Trim one long side and two short sides of each page. The 4th side is margin. Cut 2 columns 3 1/2” by the length of the page from each page.

Some of mine!

Remove all of the paper from each column. Join the columns end-to-end in one long length. Press carefully.

Traditional Stich & Flip Method:

From the long length of yellow string piecing cut:

49 rectangles 3 1/2” X 6 1/2”.

From neutral fabric cut:

98 squares 3 1/2” X 3 1/2”.

Draw a line from corner to corner on the back side of each neutral square.

Things to remember – the drawn line is NOT your sewing line. It is your FOLD LINE. DO NOT SEW DIRECTLY ON THE LINE. If you do – your folded corner triangle will always be short and not reach where it needs to go.

Place your needle to the RIGHT of the line, into the seam allowance. The left side of the sewing machine needle is right up against the line, but now the fabric can fold up and over my thread and reach the edges of my unit.

Refer back to Part One if you need to see how close my needle is to that line. It’s right up against it.

Sew slowly, and carefully. Press.

*Pressing Tip!*

Instead of pressing blindly from the fold toward the corner, align the edges of the triangle you are pressing even with the edges of the base unit FIRST. Once these are even, press down on your unit. This will block your unit to help it keep its shape and size.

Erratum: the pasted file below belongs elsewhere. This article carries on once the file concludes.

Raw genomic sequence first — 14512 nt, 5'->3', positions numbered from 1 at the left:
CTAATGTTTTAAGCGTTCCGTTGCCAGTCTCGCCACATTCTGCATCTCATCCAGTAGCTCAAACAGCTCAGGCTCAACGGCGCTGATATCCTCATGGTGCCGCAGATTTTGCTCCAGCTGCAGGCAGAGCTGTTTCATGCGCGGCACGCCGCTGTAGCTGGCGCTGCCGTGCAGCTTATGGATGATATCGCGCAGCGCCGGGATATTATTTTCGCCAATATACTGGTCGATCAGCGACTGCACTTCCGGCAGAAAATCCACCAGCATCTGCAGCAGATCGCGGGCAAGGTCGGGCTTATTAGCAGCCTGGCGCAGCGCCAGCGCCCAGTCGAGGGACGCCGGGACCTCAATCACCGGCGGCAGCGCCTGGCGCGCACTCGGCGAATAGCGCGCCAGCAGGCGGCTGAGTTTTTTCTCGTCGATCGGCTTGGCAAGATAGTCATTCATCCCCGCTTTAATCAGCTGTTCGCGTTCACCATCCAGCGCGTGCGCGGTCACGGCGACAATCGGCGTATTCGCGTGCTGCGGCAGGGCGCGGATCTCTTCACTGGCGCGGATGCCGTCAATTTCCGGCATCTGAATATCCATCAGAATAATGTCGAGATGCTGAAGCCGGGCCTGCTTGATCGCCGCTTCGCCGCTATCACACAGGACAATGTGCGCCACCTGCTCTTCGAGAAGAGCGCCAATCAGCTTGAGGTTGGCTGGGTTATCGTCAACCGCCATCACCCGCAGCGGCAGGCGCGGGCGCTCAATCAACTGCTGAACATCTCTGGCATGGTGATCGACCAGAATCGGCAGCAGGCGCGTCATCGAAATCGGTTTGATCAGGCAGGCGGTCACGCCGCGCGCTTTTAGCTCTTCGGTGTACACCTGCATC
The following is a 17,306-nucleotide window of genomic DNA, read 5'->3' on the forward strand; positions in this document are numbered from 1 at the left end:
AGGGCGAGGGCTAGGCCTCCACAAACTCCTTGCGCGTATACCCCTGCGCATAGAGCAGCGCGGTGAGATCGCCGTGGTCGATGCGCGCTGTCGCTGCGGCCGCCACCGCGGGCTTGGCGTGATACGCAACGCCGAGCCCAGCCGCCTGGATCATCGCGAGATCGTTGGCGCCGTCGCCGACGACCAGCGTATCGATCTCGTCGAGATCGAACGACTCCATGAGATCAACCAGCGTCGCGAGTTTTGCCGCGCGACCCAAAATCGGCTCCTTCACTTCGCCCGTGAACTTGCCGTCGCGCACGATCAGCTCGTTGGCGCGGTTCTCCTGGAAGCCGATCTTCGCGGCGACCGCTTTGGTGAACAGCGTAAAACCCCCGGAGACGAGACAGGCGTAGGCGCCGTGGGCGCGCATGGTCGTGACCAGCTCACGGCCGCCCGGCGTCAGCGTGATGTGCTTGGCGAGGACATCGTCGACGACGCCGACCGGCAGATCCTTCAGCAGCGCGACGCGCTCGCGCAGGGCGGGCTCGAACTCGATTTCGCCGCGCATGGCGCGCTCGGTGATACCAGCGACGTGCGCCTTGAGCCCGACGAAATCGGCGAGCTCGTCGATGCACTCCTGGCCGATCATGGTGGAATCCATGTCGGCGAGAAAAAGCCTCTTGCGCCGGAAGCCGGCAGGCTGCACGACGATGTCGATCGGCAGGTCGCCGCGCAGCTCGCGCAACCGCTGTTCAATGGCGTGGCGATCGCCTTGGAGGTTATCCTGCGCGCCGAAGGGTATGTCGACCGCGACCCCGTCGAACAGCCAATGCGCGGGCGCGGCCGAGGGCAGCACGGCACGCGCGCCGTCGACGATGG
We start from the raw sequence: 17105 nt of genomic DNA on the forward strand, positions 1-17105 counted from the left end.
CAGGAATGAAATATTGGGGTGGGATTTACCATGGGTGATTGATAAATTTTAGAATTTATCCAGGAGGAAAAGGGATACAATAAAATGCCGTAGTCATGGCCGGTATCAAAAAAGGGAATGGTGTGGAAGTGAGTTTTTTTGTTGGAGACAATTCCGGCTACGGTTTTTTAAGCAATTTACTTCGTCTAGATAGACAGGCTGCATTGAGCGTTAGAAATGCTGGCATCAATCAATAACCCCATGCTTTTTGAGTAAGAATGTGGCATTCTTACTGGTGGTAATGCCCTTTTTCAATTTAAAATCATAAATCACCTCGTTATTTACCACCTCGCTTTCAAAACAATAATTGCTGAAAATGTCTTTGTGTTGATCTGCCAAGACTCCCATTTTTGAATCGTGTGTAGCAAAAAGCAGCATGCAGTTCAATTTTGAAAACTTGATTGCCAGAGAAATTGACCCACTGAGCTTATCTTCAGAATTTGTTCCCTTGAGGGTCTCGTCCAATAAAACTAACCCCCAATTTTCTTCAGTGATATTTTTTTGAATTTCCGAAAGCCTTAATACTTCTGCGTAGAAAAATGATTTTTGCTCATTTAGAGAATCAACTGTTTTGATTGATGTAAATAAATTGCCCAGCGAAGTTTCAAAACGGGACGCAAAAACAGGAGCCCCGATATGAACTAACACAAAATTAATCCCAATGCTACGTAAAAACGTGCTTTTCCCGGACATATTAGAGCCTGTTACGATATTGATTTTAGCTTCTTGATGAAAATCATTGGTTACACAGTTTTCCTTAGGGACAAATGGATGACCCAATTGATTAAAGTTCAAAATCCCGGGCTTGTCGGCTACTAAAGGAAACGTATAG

Once pressed correctly, fold triangle back and trim seam allowance 1/4” from stitching.

Repeat for the other side of the unit.

Units will measure 3 1/2” X 6 1/2” unfinished and finish at 3” X 6” in the quilt.

Simple Folded Corners Method:

Start as with the basic Stitch & Flip method above, but instead of drawing a diagonal line, place the 1/4” line on the ruler (Mini shown) on the diagonal of the corner square and trim leaving 1/4” seam allowance.

Remember to sew just shy of 1/4” because the FOLD has to happen on the diagonal of the unit for the triangle to reach where it needs to go. Press seam toward the neutral triangle.

A couple of tests should help you adjust where you need to sew to achieve unit size.

Trimming for second side.

As stated – there is quite a bit of trim-off with the size of these units, but perhaps you can make them into something??

Because of this waste – you will need to make more than the 9 pages of yellow strings. Simply piece more when you need more to get the 49 3 1/2” X 6 1’2” rectangles needed for this method.

We are using the green lines for quarter-square triangles on the ruler. This is a 6” finished unit, so we are using the 6th green line down from the top (It says 3 1/2” down the center – our strip width) for this unit.

Place the line ON the fabric, not on the mat or your units will end up “just that much” too small.

Trim along both sides of the ruler for the first unit. Pivot the ruler as shown to cut the second unit.

Units will have blunt tips!

Continue cutting units down the strip to cut the 49 yellow string triangles needed.

If your string strip runs short, go piece some more until you have enough to cut the 49.